We believe that some new glottic cancer events may be secondary primary malignancies or late recurrences. The classic criteria for defining second primary malignancy proposed by Warren and Gates are as follows: 1) histological confirmation of malignancy in both the index and secondary tumours; 2) anatomical separation of the two malignancies by normal mucosa; and 3) exclusion of the possibility of the second primary malignancy being a metastasis from the index tumour 25. Some new glottic cancer events were somewhat inconsistent with the second criterion. The glottic anatomic extent of the initial and new glottic lesions overlapped in many new glottic cancer events (12/16, 75.0%). The concept of late recurrence has often been used in breast cancer and typically refers to those events occurring ≥ 5 years after diagnosis 26. However, confirmation of late recurrence requires molecular analysis, which was not performed in this study. If the molecular patterns of initial and new glottic lesions are identical, it may suggest late recurrences 27,28.
One of the strengths of this study was the substantially long follow-up of our patients, with the longest being 266 months. Most studies on early glottic cancer only report 5-year follow-up. Therefore, our study offers a new perspective. Nevertheless, there are limitations to this study that must be acknowledged. The retrospective nature of this single-centre study might limit the generalisability of our findings. In addition, even if all patients were followed up for > 5 years after initial treatment, many were not continuously followed until the time of analysis. Future studies should include a large sample size, ensure longer follow-up duration without follow-up loss and adopt a prospective design to confirm our findings. Furthermore, loss-of-heterozygosity analysis or genetic tests should be performed to distinguish late recurrence from second primary malignancy.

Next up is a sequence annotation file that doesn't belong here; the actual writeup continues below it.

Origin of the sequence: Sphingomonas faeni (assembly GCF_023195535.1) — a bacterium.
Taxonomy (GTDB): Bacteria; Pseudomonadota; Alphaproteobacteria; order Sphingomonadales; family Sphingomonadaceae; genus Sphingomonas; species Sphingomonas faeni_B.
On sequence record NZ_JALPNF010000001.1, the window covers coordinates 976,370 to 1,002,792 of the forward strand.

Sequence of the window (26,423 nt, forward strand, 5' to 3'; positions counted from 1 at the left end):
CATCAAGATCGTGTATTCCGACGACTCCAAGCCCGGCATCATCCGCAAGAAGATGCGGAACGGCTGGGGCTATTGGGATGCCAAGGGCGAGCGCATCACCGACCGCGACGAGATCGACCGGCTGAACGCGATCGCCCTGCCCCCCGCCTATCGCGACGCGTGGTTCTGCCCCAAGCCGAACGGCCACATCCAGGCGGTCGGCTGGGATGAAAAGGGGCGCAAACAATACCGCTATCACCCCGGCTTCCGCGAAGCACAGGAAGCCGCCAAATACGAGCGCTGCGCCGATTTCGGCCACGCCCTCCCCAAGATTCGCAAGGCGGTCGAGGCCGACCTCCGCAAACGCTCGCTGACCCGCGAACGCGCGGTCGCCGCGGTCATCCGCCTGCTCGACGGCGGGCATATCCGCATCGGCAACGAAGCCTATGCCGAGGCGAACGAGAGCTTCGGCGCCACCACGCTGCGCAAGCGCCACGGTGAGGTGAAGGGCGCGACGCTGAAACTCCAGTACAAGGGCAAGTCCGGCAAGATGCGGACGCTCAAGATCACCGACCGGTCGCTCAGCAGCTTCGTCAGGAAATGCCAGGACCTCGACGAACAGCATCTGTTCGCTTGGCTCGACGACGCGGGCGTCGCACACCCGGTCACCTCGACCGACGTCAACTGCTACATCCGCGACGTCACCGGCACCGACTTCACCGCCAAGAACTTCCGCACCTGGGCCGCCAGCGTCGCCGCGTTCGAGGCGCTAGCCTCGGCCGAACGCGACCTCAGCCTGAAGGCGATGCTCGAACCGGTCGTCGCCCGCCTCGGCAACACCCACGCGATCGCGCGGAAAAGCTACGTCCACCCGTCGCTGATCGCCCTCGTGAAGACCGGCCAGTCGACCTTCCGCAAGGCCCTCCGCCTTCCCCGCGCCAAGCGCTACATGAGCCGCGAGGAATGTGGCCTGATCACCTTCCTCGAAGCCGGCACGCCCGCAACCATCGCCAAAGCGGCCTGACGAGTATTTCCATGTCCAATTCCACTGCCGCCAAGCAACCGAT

Although early glottic cancer is known to have a relatively good prognosis, new glottic cancer events can occur even after 5 years. Therefore, patients with early glottic cancer may be recommended to undergo laryngoscopic follow-up 5 years after initial treatment if their voices get worse or if they continue smoking. Furthermore, medical staff should provide sufficient information about the negative effects of smoking to all patients.